And fun is exactly what Destiny is. It’s been a long time since a game has had me thinking about it while at work, itching to get home and take down that next Strike mission boss, cash in my next rare engram, or throw a dance party with my fireteam on the Moon. My Guardian is currently a Level 17 Warlock and I’ve had a great time getting him that far. After playing the beta a ton back in July, I was glad to see that the other planets offer a much different aesthetics. The lush jungles and bright blue pools of Venus, and the deep red dunes of Mars are incredibly pleasing to the eye. I will say I am a bit disappointed in the exploration aspect of the game so far. There are a ton of nooks and crannies to adventure into, but almost none of them bear any loot; too many times I’ve fought my way past over-leveled enemies in an off-the-beaten-path cave to come up with absolutely nothing.

The best part of the game has been the Strike missions. It took my fireteam and I a hard-fought 45 minutes to take down a massive Ogre on the Moon, and we loved every minute of it. Constant communication, ammo management and coordination were keys to our success, and, despite the in-game rewards not being that great, the sense of accomplishment afterwards was enough.

I’m excited for more of Destiny. Not just the Strikes and loot-grabbing that has kept me engaged to this point, but all that the future holds as well, with the post level 20 content, like legendary items, high-level raids and PvP clan battles. Destiny has a lot to offer to many different kinds of gamers, and it’s this cornucopia of content that I think will keep players coming back time and time again. As much as people like to criticize Activision for not having enough IP or not taking enough risks, they’ve got yet another blockbuster on their hands. Someone over there is obviously doing something right, and as long as their games are as fun as Destiny, I’ll keep playing them.


Kenneth Shepard – Lead News Editor

As someone who works in the games industry, I’m typically not angry when I pay money for a game I’m not enjoying. This is mainly because I like to be knowledgeable about games that are big, whether I like them or not. An informed negative opinion is better than an uninformed one, right?

However, when playing Destiny I find myself gritting my teeth as it so confidently waxes on about its fiction, as if its various abstract terms it uses to describe its lore actually meant anything in-game. When we all gave our impressions of Destiny’s beta, I expressed concerns that the way the game appeared to be presenting its world and story appeared incredibly stunted. Now that I’m playing the final game and it turns out that Destiny doesn’t just not exposition its world in any meaningful manner, but segregates nearly all of its world building to Bungie’s website, I can’t help but laugh at how comically shallow this game is, and laugh harder at the game’s own delusions of grandeur.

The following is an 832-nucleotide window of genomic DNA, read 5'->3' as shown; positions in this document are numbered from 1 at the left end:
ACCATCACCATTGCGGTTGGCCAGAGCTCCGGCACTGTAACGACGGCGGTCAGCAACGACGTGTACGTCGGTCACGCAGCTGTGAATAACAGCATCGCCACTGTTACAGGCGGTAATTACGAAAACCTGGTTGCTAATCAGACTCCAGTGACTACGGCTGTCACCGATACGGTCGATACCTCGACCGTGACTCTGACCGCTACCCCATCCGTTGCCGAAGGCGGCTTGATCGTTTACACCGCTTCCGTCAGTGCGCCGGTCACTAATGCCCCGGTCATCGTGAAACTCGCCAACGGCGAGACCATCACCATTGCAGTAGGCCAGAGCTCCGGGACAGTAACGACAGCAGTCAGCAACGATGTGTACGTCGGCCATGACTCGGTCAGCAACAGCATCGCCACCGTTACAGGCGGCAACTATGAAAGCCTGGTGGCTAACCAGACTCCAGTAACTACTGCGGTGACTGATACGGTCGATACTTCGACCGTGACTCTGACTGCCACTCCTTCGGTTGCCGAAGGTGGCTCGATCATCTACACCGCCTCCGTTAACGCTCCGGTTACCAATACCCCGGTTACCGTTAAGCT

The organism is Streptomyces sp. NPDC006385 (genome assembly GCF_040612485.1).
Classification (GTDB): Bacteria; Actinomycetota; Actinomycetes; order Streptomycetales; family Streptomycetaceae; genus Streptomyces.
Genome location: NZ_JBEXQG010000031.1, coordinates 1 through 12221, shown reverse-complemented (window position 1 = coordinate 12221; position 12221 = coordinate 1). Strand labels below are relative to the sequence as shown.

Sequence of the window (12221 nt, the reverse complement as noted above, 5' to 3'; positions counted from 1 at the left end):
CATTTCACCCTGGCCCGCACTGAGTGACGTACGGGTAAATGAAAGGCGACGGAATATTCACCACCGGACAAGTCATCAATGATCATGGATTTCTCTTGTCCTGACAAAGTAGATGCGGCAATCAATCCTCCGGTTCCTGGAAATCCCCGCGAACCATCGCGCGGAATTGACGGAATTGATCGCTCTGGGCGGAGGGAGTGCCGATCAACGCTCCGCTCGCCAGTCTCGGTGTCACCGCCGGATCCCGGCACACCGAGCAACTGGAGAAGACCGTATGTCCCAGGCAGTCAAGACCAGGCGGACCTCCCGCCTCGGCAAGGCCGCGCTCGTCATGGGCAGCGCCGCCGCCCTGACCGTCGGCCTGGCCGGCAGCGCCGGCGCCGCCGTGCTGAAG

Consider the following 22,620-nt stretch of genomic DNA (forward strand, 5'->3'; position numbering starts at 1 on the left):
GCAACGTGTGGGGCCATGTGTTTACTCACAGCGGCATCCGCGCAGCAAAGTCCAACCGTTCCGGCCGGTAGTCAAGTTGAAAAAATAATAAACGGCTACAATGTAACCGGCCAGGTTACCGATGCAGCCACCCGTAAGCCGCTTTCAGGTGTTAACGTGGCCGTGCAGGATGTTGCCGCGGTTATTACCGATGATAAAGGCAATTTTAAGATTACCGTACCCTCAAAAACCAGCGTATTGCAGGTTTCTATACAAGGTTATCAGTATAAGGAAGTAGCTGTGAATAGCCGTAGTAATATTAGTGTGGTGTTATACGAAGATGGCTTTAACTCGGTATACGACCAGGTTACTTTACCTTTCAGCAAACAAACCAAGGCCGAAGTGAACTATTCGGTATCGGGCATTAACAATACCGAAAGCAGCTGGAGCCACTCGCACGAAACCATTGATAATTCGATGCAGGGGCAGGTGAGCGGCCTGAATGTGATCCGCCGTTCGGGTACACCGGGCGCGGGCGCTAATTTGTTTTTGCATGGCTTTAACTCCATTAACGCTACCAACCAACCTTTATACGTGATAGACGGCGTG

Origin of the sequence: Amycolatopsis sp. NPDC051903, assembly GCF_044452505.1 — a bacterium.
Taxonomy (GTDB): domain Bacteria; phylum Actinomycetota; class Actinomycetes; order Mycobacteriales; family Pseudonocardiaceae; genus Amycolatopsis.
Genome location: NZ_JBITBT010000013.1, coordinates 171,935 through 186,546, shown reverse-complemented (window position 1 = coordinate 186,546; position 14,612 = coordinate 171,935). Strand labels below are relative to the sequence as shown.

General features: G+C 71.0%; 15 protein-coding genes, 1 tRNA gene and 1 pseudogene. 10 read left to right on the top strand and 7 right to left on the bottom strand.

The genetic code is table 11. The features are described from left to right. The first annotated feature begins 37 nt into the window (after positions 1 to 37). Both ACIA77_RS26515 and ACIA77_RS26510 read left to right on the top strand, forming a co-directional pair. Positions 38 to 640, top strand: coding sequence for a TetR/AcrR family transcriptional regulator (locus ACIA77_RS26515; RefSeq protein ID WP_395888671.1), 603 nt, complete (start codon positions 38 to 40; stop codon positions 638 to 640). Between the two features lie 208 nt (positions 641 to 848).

I’m not done with the game, so there’s obviously a chance that somehow Destiny will prove to be the epic that Activision and Bungie tried to tell us it was for years. But right now, Destiny just feels like a sterile and laughable imitation of something that could have been special, but ended up feeling completely soulless.


Stay tuned as we iron out our full review of the game, but feel free to chime in with your thoughts in the comments!

Executive Director and Editor-in-Chief | [email protected]

Ron Burke is the Editor in Chief for Gaming Trend. Currently living in Fort Worth, Texas, Ron is an old-school gamer who enjoys CRPGs, action/adventure, platformers, music games, and has recently gotten into tabletop gaming.

Ron is also a fourth degree black belt, with a Master's rank in Matsumura Seito Shōrin-ryū, Moo Duk Kwan Tang Soo Do, Universal Tang Soo Do Alliance, and International Tang Soo Do Federation. He also holds ranks in several other styles in his search to be a well-rounded fighter.

Ron has been married to Gaming Trend Editor, Laura Burke, for 28 years. They have three dogs - Pazuzu (Irish Terrier), Atë, and Calliope (both Australian Kelpie/Pit Bull mixes), and an Axolotl named Dagon!